And then there are the larger ripple effects, usually created by management, that can leave long lasting effects on a franchise. Where would the Blazers be today had they taken MJ over Sam Bowie in 1984? How many championships would the Chicago Bulls have today had Michael Jordan not taken a break to play baseball? What if the Orlando Magic didn’t give Rashard Lewis a six-year contract worth more than $110 million in 2007 before trading him for Gilbert Arenas, who will be 30 next season, is no longer effective and has three years and $62,423,766 left on his contract?

One of the most recent seismic shifts in the NBA landscape involved the Cleveland Cavaliers but it wasn’t as simple as LeBron wanting to go play with his friends down in Miami.2 For two straight seasons, Danny Ferry entertained the idea of acquiring the Amare Stoudemire from the Phoenix Suns. In 2009, he ended up acquiring a Phoenix big man, but instead of getting Amare, Ferry traded for Shaquille O’Neal. Despite the whole “Witness Protection” campaign, he didn’t end up working out. The following year, the Cavs once again contacted the Suns about bringing Stoudemire to Cleveland. Cleveland was more motivated to make the deal this time around as they were just months away from LeBron being a free agent.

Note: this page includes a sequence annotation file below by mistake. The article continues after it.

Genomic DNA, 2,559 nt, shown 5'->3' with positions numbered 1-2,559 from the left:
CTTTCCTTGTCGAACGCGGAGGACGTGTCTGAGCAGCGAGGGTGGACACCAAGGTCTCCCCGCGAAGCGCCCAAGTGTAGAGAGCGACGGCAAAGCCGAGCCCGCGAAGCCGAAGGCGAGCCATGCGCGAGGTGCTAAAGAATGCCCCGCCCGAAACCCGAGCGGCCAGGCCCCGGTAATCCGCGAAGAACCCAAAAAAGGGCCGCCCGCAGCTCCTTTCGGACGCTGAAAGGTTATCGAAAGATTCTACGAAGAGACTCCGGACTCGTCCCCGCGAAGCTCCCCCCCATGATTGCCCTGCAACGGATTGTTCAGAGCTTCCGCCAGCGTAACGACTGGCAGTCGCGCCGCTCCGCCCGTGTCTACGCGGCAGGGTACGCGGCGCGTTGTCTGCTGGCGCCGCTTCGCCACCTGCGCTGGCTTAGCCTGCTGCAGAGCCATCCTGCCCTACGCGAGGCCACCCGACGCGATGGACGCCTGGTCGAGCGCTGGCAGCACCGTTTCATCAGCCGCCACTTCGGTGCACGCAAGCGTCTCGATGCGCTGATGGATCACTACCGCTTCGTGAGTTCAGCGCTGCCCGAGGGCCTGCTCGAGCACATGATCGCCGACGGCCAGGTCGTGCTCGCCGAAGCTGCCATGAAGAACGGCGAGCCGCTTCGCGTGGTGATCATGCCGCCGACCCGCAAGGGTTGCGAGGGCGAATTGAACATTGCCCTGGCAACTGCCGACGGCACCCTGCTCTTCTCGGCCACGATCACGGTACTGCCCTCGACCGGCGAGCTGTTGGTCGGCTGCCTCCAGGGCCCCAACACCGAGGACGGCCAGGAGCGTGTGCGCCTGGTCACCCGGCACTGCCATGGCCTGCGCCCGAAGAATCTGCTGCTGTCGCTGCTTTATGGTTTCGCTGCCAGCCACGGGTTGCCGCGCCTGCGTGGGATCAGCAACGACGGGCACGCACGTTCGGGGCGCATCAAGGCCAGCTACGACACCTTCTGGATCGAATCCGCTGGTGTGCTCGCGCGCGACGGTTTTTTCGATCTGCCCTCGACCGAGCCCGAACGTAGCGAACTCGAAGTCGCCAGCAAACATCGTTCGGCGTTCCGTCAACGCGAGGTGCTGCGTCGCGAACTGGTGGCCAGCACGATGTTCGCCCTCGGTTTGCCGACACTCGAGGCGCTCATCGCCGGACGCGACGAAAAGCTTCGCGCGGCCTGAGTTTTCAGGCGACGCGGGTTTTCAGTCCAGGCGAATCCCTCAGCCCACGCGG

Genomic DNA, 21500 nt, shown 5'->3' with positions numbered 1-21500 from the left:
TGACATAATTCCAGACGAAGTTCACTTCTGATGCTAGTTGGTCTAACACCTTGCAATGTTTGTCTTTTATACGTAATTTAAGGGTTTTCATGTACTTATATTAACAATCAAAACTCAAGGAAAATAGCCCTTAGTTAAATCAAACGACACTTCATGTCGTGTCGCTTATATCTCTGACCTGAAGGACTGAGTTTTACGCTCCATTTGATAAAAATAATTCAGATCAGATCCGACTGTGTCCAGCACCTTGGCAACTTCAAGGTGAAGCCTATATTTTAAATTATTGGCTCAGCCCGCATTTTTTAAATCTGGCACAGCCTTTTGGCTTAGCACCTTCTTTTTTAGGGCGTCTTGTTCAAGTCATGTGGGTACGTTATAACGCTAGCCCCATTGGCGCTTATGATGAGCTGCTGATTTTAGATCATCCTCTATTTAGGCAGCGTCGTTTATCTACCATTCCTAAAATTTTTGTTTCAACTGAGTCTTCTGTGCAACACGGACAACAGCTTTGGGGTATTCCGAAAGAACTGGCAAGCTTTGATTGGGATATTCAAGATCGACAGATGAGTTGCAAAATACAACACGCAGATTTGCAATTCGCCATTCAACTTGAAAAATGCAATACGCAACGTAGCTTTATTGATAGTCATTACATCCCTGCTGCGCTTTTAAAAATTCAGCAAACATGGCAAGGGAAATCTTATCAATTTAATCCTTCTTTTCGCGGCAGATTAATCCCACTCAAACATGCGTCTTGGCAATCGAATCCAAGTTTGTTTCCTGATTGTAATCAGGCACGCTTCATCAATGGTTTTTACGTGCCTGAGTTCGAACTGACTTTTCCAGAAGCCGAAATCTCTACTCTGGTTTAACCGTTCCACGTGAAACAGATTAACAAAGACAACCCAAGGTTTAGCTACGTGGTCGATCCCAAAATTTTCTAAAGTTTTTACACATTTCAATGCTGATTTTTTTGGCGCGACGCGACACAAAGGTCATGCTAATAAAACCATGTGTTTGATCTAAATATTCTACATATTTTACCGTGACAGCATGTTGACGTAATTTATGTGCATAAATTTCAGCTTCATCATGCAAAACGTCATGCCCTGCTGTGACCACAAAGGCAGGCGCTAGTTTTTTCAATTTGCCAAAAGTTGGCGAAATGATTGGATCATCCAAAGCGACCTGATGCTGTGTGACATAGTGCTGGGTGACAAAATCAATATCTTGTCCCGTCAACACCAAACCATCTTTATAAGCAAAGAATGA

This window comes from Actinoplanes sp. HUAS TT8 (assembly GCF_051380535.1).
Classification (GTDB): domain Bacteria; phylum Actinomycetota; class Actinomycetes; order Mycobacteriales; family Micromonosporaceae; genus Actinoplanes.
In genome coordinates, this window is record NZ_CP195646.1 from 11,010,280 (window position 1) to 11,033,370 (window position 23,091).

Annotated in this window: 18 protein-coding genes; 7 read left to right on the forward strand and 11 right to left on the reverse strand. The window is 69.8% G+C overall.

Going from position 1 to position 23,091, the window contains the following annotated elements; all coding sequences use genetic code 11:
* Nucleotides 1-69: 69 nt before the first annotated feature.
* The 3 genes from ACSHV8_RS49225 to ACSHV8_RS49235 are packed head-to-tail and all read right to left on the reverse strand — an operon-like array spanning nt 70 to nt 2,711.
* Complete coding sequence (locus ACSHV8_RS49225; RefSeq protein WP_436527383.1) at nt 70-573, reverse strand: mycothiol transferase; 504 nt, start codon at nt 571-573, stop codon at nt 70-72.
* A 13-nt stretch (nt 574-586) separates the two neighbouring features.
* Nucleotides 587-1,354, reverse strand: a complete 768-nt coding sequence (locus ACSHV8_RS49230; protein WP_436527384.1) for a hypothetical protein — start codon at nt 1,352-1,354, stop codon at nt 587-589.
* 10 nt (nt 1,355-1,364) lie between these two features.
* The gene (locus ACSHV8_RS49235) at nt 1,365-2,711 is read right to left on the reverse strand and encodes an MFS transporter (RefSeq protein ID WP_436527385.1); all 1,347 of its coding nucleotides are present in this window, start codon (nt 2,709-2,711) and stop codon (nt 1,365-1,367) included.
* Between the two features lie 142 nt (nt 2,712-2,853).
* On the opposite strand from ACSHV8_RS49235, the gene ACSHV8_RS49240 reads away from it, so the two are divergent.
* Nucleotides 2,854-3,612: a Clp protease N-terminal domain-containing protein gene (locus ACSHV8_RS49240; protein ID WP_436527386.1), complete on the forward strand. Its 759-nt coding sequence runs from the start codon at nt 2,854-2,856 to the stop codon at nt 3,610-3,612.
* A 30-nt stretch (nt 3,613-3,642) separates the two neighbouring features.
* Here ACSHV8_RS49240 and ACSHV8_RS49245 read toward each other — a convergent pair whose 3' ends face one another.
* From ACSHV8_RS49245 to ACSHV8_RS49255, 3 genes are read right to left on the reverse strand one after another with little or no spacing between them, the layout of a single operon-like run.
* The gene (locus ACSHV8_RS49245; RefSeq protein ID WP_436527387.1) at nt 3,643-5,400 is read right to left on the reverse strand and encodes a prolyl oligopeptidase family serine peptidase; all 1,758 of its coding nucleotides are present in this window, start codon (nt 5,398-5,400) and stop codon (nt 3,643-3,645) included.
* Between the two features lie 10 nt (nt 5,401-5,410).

The Cavs came close to acquiring Amare, but there was a hold up in the final stages of negotiations: Cleveland didn’t want to part with J.J. Hickson in a deal for Stoudemire. At the time, this was a questionable move. Hickson had shown some potential and even had good chemistry with LeBron, but still, they had a good shot to get one of the 15 best players in the game. That said, it wasn’t necessarily egregious.